Since having children, my biggest fear has been that in an emergency situation, we wouldn't have someone to take care of the kids, and now we had no idea how to get me to the hospital when bedtime was approaching.  It was finally decided that The Mister and the kids would drop me off at the ER, alone, and then return home for bedtime.  As much as I didn't want to sit in the hospital by myself, we had to do what would be least disruptive to the kids' routine.  In addition to the debilitating nausea, I was wracked with guilt and anxiety.

If anyone has been in the hospital for any reason, even for something like having a baby, you know that you are never allowed to rest.  People are constantly checking your vitals, asking you questions, running tests--at one point my doctor became convinced something other than gastroenteritis was going on and I got an ultrasound to check for gallstones.  To make matters worse, the nausea just wouldn't settle down and I was eventually given a drug, through my IV, that sedated me, so I couldn't keep my eyes open.  I was admitted overnight, and taken up to the dark, deserted orthopedic floor, where they put warnings on my door about wearing necessary protective gear.  I found that out later, after wondering why all my nurses were covered in plastic and wearing masks.  After an uncomfortable night, a few forced bites of food, and a talk with a doctor, I convinced the staff I was ready to go home.  I was exhausted and unsteady on my feet, but the nausea had subsided and I knew once I was resting in my own comfortable bed, I'd feel better.

This is what I came home to:

The Mister was not going to waste one minute of his time off work, so he put the kids in front of the TV and went to town on the kitchen walls.  The contents of the cupboards had been piled on the dining room table, there was dust everywhere, and I had no idea what my kids had been eating for meals.  Don't get me wrong, I was glad so much progress had been made, but I thought it would be done in a more organized way.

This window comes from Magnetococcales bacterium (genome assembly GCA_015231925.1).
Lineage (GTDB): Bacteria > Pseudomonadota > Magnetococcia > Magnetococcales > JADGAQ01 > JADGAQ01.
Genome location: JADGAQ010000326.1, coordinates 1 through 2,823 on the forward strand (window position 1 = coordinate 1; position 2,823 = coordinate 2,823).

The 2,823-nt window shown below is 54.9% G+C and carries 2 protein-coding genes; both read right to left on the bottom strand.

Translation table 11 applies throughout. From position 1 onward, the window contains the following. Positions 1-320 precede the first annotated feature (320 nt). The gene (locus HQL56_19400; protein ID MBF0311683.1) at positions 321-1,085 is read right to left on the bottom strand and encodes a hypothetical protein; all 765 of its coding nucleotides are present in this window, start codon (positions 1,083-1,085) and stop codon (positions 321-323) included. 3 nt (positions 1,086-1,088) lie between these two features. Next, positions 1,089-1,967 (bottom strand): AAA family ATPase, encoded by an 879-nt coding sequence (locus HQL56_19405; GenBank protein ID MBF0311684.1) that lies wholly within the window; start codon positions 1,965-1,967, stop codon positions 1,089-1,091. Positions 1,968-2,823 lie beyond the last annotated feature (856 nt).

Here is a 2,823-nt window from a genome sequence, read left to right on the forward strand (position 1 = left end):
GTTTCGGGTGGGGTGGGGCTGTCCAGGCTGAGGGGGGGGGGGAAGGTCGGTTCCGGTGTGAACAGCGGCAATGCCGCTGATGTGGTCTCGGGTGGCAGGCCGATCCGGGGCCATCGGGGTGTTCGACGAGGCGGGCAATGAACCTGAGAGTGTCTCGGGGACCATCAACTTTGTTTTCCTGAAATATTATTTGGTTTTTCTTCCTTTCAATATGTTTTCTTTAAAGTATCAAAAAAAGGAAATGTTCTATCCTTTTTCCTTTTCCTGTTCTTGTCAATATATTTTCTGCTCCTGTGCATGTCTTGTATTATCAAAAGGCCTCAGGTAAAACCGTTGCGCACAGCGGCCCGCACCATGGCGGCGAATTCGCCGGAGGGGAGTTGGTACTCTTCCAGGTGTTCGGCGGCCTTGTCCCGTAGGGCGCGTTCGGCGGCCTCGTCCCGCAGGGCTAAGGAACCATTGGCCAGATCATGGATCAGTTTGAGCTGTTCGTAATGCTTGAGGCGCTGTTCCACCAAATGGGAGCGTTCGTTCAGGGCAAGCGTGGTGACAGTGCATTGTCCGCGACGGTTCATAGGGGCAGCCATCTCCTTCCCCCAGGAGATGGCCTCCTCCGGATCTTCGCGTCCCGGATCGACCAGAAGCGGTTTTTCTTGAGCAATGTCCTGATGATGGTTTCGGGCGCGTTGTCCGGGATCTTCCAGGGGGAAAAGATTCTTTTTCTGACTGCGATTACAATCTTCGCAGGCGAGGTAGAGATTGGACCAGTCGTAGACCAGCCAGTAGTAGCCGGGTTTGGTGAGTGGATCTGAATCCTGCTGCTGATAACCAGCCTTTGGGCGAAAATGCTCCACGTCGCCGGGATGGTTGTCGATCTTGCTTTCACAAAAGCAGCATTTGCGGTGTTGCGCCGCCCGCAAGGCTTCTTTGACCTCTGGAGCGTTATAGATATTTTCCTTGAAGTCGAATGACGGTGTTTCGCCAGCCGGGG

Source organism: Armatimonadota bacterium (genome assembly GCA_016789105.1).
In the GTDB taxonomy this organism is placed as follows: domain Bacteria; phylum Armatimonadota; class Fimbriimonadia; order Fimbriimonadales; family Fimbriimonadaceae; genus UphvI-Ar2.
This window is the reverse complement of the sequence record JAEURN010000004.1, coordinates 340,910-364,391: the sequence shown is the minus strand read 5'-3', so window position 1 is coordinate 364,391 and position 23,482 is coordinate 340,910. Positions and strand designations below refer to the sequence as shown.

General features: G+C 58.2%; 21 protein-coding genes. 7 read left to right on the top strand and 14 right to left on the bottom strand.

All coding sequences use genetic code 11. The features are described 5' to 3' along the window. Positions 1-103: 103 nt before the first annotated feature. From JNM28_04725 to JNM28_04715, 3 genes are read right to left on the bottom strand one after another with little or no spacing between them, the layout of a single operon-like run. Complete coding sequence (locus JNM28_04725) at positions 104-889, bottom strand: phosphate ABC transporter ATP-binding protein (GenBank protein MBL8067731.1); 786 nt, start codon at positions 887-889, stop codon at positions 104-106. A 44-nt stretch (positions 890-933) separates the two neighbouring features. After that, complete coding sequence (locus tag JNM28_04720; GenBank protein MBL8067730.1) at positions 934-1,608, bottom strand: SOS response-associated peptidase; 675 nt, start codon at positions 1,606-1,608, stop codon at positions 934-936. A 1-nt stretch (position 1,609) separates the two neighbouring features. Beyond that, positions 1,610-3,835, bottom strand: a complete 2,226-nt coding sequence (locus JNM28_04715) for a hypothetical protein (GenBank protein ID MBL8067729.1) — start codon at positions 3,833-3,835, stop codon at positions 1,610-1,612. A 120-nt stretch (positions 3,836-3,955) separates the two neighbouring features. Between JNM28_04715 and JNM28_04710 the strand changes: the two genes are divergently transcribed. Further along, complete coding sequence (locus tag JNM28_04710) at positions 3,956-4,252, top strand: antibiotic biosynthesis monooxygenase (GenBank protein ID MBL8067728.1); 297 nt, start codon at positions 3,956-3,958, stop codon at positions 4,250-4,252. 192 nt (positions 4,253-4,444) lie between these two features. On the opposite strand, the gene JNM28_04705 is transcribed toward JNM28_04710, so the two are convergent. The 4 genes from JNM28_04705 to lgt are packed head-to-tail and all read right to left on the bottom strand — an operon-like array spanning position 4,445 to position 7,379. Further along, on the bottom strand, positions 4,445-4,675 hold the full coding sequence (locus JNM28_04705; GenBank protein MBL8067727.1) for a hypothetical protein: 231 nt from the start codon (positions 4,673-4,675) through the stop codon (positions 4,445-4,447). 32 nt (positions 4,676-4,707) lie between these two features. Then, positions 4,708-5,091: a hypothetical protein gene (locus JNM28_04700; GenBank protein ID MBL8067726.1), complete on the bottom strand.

I spent a lot of time in bed the next couple days, intermittently getting up to clean a few things, do laundry, and organize.  I wasn't up to taking the kids out, so I had to try to entertain them in the house while The Mister worked on wiring, which turned out to be a bigger, slower, project than he had planned.

Midweek, the kids got upset stomachs.  Then The Mister spent one whole night vomiting and the next day resting in bed.  And work on the kitchen had to stop.  People offered to help, but there wasn't anything anyone could do for us.  We couldn't go anywhere and no one could come over. We were just a family of crabby, contagious people stuck in our own messy house.  And although the kids were probably too "sick" to play with friends, they sure had the energy to run back and forth, screaming their heads off each and every day.

I'm happy to say we're finally on the other side of the Worst Week Ever.  The house is still pretty messy, but  one section of kitchen is finished and ready for cabinets.  We even got the stove plugged back in so I can use it, although it's sitting in the middle of the room. We're ready to venture out to our regularly scheduled activities again.  The Mister goes back to work for a week, while taking care of a few little things in the evenings, and will resume the kitchen demo on the opposite wall next weekend.  And no one, I mean no one, is going to get sick!